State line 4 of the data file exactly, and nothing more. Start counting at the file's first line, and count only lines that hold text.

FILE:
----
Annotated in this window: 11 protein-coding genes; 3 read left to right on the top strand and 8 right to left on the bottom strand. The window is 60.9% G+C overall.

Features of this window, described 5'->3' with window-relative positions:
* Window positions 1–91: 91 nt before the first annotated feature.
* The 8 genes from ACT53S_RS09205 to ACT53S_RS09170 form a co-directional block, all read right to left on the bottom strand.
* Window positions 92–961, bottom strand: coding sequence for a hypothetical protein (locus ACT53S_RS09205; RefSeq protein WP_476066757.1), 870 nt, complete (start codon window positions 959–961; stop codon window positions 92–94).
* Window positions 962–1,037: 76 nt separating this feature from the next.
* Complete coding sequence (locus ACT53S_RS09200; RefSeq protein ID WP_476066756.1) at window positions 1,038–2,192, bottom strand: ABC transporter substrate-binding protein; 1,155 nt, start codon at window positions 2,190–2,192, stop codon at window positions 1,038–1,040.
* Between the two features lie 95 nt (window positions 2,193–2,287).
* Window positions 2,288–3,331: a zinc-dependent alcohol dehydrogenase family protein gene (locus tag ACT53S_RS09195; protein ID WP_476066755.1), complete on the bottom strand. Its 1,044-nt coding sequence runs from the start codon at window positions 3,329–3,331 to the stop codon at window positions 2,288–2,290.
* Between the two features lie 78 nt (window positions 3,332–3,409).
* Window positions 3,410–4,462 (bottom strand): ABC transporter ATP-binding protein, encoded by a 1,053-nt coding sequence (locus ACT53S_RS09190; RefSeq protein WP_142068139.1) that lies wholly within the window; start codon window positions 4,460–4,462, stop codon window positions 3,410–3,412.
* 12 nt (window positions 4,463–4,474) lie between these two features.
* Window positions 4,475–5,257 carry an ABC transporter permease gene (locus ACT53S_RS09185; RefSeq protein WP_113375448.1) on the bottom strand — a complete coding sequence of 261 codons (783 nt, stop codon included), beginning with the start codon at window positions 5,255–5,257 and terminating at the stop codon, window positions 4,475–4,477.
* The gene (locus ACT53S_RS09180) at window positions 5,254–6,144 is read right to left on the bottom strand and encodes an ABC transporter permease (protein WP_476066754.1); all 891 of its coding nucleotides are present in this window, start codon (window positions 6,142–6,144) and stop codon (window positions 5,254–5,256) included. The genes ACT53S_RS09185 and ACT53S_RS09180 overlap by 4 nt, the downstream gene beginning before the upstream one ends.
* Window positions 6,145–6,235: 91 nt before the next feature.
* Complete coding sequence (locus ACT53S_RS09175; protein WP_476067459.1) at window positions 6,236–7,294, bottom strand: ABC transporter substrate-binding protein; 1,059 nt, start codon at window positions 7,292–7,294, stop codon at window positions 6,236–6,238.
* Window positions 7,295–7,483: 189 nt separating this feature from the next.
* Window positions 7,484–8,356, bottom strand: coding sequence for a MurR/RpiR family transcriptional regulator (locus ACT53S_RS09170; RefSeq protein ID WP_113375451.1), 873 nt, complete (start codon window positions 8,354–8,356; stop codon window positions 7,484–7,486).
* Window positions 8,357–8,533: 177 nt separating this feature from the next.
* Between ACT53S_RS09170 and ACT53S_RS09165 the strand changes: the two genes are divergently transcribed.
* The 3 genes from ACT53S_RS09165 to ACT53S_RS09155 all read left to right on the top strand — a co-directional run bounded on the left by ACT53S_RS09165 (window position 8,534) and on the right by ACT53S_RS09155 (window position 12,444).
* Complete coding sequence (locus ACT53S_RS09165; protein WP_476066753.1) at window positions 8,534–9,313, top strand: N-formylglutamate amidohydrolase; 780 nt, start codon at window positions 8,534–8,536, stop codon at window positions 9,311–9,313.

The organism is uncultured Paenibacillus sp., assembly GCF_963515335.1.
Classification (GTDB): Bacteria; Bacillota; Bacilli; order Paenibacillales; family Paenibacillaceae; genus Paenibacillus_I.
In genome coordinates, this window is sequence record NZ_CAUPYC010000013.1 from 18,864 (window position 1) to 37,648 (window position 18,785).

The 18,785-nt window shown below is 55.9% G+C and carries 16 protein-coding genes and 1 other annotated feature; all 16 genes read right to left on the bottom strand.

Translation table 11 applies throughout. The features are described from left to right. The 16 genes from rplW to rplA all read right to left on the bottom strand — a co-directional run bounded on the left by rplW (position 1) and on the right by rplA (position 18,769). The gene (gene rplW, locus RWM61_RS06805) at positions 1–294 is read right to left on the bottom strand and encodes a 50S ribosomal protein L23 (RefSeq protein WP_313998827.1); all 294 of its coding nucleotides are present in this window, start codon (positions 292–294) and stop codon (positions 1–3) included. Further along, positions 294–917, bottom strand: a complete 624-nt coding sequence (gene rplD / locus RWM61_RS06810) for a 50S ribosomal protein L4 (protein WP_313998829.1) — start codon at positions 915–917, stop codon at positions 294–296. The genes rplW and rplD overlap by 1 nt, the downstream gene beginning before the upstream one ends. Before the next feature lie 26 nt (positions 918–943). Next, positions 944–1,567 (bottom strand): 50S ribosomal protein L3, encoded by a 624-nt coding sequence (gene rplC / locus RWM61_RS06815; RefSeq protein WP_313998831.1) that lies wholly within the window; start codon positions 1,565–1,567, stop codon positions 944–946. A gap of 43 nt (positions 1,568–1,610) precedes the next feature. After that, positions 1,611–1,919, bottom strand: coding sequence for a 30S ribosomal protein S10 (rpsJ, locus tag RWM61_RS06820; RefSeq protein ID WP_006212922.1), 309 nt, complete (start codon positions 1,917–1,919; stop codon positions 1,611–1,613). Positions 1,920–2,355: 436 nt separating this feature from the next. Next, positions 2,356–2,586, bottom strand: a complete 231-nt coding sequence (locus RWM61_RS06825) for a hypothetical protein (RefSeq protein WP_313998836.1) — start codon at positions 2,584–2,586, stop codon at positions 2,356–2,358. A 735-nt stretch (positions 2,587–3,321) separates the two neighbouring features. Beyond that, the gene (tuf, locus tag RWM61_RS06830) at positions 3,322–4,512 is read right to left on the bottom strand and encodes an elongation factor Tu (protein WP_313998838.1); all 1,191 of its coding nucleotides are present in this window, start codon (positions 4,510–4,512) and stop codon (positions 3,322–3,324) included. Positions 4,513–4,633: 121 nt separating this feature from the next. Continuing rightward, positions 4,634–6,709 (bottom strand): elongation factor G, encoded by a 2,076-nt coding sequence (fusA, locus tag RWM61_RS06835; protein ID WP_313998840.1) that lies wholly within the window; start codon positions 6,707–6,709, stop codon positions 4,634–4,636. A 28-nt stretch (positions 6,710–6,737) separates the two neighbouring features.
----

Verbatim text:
* The 8 genes from ACT53S_RS09205 to ACT53S_RS09170 form a co-directional block, all read right to left on the bottom strand.